Note: I’m changing the way I write movie reviews. Longtime readers have probably noticed that I haven’t written nearly as much here on the site as I used to. There are a host of reasons for that, not the least of which is the fact that my wife and I are expecting a baby later this month. I’d like to get back to writing more often, and one of the ways I want to do that is to be a little less structured in what I write. I’ve always felt a need to adhere to a certain formula with my movie reviews, but I’ve realized that I’ve grown a bit weary of the routine. I always have many thoughts about movies I see, but I’m more likely to share those thoughts if I allow myself to be freer. So in my reviews from now on I’m not going to feel the need to talk about aspects of the film that don’t interest me. I’m not going to go out of my way to recap the plot, point out all of the major cast members, or comment on aspects of the production that didn’t provoke a reaction. Also, since I’m a lot slower to write reviews than I used to be, I’m not going to shy away from some minor spoilers. Anything major I want to talk about will still go below a spoiler warning, but I’m going to assume that major spoilerphobes will have seen the film by the time I get around to writing about it. I may also post reviews in a wider variety of lengths, letting myself ramble on when I have more to say but not forcing myself to write more than I want. Hopefully this will all allow for more frequent updates and a more pleasant and interesting reading experience. As always, thanks for reading!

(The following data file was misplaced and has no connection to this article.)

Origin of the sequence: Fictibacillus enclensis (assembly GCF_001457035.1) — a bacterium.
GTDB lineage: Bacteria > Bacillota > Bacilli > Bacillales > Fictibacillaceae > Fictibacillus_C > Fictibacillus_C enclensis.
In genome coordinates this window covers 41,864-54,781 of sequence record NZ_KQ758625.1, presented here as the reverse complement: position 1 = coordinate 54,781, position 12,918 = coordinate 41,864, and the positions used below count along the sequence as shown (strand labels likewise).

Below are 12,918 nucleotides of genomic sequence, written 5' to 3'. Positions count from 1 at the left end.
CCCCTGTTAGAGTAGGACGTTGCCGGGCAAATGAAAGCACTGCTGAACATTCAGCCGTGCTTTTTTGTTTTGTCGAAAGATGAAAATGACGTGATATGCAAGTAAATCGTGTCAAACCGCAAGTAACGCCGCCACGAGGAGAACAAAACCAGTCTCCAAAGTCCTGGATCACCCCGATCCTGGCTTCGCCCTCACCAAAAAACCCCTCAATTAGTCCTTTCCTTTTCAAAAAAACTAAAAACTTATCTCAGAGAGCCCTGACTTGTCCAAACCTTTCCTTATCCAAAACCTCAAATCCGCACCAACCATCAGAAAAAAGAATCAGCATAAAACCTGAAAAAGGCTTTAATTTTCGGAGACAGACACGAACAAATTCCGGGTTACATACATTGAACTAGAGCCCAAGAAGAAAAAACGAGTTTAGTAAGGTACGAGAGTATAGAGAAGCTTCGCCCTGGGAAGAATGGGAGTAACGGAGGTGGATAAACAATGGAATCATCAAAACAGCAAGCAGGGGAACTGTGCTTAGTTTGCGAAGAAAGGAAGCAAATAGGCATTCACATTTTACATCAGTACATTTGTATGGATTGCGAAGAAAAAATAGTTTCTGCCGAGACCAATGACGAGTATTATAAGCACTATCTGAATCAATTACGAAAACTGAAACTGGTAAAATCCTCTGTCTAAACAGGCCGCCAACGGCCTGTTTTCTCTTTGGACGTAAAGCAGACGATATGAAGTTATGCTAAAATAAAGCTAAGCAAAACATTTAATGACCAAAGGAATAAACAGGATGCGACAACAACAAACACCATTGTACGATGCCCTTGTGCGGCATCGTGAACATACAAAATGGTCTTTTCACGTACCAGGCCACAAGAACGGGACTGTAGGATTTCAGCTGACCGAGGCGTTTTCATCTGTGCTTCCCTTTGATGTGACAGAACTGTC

There’s no logical reason for Logan to be as good as it is. Wolverine’s two previous solo outings have varied from mediocre and disappointing to flat-out horrible, and the most recent X-Men movies haven’t been substantially better. It’s been 14 years since the last movie in this disjointed series which I wholeheartedly loved, X2, which still stands as one of my favorite superhero films. Honestly at this point I would be more than happy to see the series die, to give these characters a much needed rest. Logan marks the 9th film in the X-Franchise (not counting Deadpool), and at this point there should be very little left to say about these characters. I know that Hollywood is a business, and FOX will continue exploiting this familiar territory for the brand recognition alone, but they’ve retread the same ground over and over again with nothing new to contribute so often that I’ve grown weary of the entire endeavor. I didn’t even really want to see Logan, I was wary of being burned again after The Wolverine started with such promise and ended up so disappointing. So when I say that Logan is a genuinely good film, and it even has moments of greatness, understand that while this is coming from a place of low expectations I’m not judging merely judging this on a curve. Logan is a fitting companion to the original X-Men films, good enough to almost make it worth slogging through some of the more recent movies in order to reach this point, and far better than it has any right to be.